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09/14/2016

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I don't have time to read the whole thing at the moment, but this begins sort of like No Country for Old Men.

AMDG

I tried for a minute to figure out why you wanted to know the name of the author of the book on which the movie was based (who also wrote the screenplay): Scott B. Smith. Then I realized you meant I had left off the byline on the post.

The basic starting point is indeed like No Country, but they're very different beyond that.

I was pretty sure who it was, but I thought I'd ask anyway.

AMDG

Sounds as though the Pardoner's Tale from the Canterbury Tales might have been a template for this. (Something I've thought before of Shallow Grave.)

This is one of my favourite movies. I've seen it a few times, and my admiration for it does not decline. I'm always surprised that it seems not to be very well known.

As Janet noted, the set-up is rather similar to No Country for Old Men, but I think A Simple Plan has more moral insight. I also like to group it with Woody Allen's Match Point, another terrific Your-Sin-Will-Find-You-Out drama.

All three movies are great, Craig. But this one is more under the radar for me. I did go see it when it was first out in theaters but really haven't thought about it since then and now would like to re-watch. For a while there Billy Bob Thornton had quite a run of great movies where he played very different characters.

Nice summary, Mac. It's a very good movie that I've often recommended.

I wouldn't say it has more moral insight than No Country..., but that the moral questions addressed are not exactly parallel, and are expressed differently.

Another good film with a similar moral point is the Aussie film The Square, from 2008. An adulterous couple plans to run away together with cash stolen from the woman's husband, but their attempt to cover up the theft via arson goes very wrong, and things spiral downward from there.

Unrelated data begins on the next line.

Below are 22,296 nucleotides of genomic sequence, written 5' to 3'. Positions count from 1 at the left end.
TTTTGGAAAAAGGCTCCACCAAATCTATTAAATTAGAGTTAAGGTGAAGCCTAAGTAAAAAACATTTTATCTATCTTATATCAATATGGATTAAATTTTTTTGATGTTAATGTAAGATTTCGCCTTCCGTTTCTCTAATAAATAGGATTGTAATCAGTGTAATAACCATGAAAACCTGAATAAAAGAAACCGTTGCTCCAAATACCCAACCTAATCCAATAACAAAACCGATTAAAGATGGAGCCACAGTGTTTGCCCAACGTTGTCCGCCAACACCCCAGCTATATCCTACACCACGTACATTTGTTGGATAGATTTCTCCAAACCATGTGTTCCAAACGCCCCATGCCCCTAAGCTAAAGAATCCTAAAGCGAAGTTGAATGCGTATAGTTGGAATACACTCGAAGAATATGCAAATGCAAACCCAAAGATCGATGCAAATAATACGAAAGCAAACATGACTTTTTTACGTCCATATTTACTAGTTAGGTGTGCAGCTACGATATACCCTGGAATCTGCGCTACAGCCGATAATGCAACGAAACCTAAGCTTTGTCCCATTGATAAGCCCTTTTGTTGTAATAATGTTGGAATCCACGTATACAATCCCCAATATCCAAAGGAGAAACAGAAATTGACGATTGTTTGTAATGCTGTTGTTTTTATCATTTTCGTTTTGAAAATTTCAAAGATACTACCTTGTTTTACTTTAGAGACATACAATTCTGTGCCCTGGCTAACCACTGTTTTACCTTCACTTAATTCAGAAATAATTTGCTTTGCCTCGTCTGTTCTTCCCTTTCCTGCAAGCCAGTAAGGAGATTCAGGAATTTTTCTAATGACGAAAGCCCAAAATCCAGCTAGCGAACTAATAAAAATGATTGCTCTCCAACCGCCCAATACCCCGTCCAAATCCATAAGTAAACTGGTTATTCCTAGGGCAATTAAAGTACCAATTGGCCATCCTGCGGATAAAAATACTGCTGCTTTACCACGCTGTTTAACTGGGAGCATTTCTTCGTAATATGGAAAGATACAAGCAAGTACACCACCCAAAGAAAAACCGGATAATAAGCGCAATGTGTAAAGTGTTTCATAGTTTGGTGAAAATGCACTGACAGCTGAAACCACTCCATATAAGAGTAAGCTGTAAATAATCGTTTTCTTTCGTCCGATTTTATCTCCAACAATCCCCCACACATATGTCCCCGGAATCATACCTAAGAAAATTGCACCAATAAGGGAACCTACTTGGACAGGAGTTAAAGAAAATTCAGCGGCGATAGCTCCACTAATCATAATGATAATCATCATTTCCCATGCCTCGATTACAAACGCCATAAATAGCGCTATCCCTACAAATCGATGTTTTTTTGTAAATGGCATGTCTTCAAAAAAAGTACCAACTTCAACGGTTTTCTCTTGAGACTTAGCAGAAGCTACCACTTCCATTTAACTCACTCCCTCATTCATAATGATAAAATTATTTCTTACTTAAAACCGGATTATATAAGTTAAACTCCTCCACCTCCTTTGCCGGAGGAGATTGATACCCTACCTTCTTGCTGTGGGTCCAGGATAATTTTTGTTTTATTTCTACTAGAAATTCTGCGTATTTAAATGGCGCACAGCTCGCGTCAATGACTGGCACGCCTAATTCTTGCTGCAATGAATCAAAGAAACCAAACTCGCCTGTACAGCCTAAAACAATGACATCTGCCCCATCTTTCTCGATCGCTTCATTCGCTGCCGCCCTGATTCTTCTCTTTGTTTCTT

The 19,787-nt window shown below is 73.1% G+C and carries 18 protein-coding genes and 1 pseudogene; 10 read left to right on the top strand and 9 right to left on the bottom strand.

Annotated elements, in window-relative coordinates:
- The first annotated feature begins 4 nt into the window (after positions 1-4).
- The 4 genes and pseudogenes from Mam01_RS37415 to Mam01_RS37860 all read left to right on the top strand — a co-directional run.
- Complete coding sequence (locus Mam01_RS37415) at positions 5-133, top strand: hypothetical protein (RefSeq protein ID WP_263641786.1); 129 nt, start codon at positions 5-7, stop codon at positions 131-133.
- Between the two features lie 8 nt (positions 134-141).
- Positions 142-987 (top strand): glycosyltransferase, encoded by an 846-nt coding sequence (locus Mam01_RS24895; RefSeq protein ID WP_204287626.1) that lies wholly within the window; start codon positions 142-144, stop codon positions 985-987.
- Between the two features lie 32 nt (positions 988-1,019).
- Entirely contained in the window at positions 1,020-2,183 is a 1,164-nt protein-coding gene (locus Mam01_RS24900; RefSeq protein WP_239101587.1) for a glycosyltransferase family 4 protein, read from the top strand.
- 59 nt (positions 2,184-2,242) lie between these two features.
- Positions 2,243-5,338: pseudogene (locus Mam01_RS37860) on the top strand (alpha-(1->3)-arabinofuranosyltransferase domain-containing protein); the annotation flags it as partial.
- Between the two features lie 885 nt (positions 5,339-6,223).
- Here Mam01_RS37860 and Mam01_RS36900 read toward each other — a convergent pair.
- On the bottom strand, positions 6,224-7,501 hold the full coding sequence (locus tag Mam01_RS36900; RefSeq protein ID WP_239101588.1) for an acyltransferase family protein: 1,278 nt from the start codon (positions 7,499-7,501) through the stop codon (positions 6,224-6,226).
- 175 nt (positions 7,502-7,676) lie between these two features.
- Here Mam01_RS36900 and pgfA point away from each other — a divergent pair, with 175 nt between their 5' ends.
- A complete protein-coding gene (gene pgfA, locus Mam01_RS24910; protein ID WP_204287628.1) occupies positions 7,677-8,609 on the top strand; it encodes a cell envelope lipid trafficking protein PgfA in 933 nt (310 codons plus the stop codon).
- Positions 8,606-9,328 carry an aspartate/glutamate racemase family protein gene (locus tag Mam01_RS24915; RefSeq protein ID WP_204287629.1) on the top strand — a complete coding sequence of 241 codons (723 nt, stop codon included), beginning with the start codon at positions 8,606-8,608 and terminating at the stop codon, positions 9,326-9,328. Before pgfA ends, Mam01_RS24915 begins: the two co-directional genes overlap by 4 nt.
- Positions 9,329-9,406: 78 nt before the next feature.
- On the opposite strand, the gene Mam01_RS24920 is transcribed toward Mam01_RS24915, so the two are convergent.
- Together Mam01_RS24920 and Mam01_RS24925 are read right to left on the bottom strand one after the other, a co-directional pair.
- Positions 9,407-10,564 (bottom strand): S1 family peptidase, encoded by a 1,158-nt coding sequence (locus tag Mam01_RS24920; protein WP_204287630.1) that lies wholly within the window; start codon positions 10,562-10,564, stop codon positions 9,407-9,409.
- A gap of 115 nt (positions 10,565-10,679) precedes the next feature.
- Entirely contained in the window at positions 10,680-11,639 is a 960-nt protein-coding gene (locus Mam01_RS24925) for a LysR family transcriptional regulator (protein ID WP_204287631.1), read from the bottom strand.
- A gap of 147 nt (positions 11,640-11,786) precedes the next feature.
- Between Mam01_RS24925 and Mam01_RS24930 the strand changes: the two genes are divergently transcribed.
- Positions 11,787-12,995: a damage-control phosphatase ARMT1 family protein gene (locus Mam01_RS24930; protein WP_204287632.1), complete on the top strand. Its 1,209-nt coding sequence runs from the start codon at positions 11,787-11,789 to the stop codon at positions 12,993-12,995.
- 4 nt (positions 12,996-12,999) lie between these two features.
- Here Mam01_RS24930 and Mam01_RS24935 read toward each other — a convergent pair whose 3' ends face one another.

I see No Country as more of a cat-and-mouse film with an overlay of moral reflection (from the perspective of Sheriff Bell) and metaphysics (in the person of Chigurh, as a kind of personification of fate). A Simple Plan is less ambitious, but allows us to observe how ordinary human relationships strain and break under pressure from distrust and selfishness. As you say, maybe that's not quite "more moral insight", but the two films are definitely interested in different things.

I've not heard of The Square; onto the list it goes!

"I wouldn't say it has more moral insight than No Country..., but that the moral questions addressed are not exactly parallel, and are expressed differently."

Yes, I was going to say something like that. To wit: Simple Plan is concerned with the ramifications of personal moral choices, while No Country is more about the whole question of moral evil and its presence in the world. The crucial moral issue in No Country is not the guy's decision to take the money, but the existence of Chigur. The "relationship", so to speak, between the sheriff and Chigur is as important as the relationship between Chigur and ...what is the guy's name anyway?

Cross-posted--I see we were thinking along similar lines.

Paul, it's been too long since I read Chaucer.

Llewelyn Moss is the character in No Country that Josh Brolin plays.

"I've not heard of The Square; onto the list it goes!"

I saw it at a film festival here in 2010. The director, who was in Pittsburgh working on another project, was present at the screening and took some Q&A afterwards.

It's been six years since I've read any Chaucer. Which is also too long.

Not sure why A Simple Plan has gotten lost in the shuffle over the years. It got a fair amount of attention when it was released, and it holds up well.

Doing my part for it.

Did somebody mention Coming Home recently?

AMDG

If anyone did I don't remember it.

Well, I will write about it this weekend and you can use it when you need it.

AMDG

Ok, great, thank you.

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